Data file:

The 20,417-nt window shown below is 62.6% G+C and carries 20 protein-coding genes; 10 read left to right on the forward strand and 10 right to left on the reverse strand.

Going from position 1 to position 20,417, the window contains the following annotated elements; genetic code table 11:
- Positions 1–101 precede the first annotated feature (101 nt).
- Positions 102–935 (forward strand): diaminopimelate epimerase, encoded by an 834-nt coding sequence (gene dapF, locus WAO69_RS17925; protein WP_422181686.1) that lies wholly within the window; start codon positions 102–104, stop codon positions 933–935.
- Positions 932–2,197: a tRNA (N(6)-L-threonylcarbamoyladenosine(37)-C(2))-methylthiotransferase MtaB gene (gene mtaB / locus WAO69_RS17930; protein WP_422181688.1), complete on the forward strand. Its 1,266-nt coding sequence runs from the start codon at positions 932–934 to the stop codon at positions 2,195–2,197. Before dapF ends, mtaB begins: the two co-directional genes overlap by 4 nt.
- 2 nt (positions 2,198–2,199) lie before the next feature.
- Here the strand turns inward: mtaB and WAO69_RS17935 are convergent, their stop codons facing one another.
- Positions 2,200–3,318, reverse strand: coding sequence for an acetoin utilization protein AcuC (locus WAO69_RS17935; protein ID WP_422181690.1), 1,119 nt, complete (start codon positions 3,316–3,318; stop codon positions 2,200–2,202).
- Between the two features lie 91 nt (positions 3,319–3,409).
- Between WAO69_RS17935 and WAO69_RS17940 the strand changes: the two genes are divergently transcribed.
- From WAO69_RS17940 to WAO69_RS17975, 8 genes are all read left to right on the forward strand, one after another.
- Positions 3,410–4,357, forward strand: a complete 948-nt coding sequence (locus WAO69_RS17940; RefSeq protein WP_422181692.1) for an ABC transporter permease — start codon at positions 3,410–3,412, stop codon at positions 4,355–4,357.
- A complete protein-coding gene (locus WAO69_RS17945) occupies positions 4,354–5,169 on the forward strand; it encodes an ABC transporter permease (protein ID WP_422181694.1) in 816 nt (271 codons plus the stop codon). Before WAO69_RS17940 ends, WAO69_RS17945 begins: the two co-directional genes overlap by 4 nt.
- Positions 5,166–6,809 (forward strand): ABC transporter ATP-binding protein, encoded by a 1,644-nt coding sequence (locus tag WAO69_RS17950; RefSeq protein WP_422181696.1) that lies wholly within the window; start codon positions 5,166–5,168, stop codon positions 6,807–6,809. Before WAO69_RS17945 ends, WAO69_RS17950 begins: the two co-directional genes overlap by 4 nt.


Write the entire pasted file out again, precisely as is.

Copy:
The 20,417-nt window shown below is 62.6% G+C and carries 20 protein-coding genes; 10 read left to right on the forward strand and 10 right to left on the reverse strand.

Going from position 1 to position 20,417, the window contains the following annotated elements; genetic code table 11:
- Positions 1–101 precede the first annotated feature (101 nt).
- Positions 102–935 (forward strand): diaminopimelate epimerase, encoded by an 834-nt coding sequence (gene dapF, locus WAO69_RS17925; protein WP_422181686.1) that lies wholly within the window; start codon positions 102–104, stop codon positions 933–935.
- Positions 932–2,197: a tRNA (N(6)-L-threonylcarbamoyladenosine(37)-C(2))-methylthiotransferase MtaB gene (gene mtaB / locus WAO69_RS17930; protein WP_422181688.1), complete on the forward strand. Its 1,266-nt coding sequence runs from the start codon at positions 932–934 to the stop codon at positions 2,195–2,197. Before dapF ends, mtaB begins: the two co-directional genes overlap by 4 nt.
- 2 nt (positions 2,198–2,199) lie before the next feature.
- Here the strand turns inward: mtaB and WAO69_RS17935 are convergent, their stop codons facing one another.
- Positions 2,200–3,318, reverse strand: coding sequence for an acetoin utilization protein AcuC (locus WAO69_RS17935; protein ID WP_422181690.1), 1,119 nt, complete (start codon positions 3,316–3,318; stop codon positions 2,200–2,202).
- Between the two features lie 91 nt (positions 3,319–3,409).
- Between WAO69_RS17935 and WAO69_RS17940 the strand changes: the two genes are divergently transcribed.
- From WAO69_RS17940 to WAO69_RS17975, 8 genes are all read left to right on the forward strand, one after another.
- Positions 3,410–4,357, forward strand: a complete 948-nt coding sequence (locus WAO69_RS17940; RefSeq protein WP_422181692.1) for an ABC transporter permease — start codon at positions 3,410–3,412, stop codon at positions 4,355–4,357.
- A complete protein-coding gene (locus WAO69_RS17945) occupies positions 4,354–5,169 on the forward strand; it encodes an ABC transporter permease (protein ID WP_422181694.1) in 816 nt (271 codons plus the stop codon). Before WAO69_RS17940 ends, WAO69_RS17945 begins: the two co-directional genes overlap by 4 nt.
- Positions 5,166–6,809 (forward strand): ABC transporter ATP-binding protein, encoded by a 1,644-nt coding sequence (locus tag WAO69_RS17950; RefSeq protein WP_422181696.1) that lies wholly within the window; start codon positions 5,166–5,168, stop codon positions 6,807–6,809. Before WAO69_RS17945 ends, WAO69_RS17950 begins: the two co-directional genes overlap by 4 nt.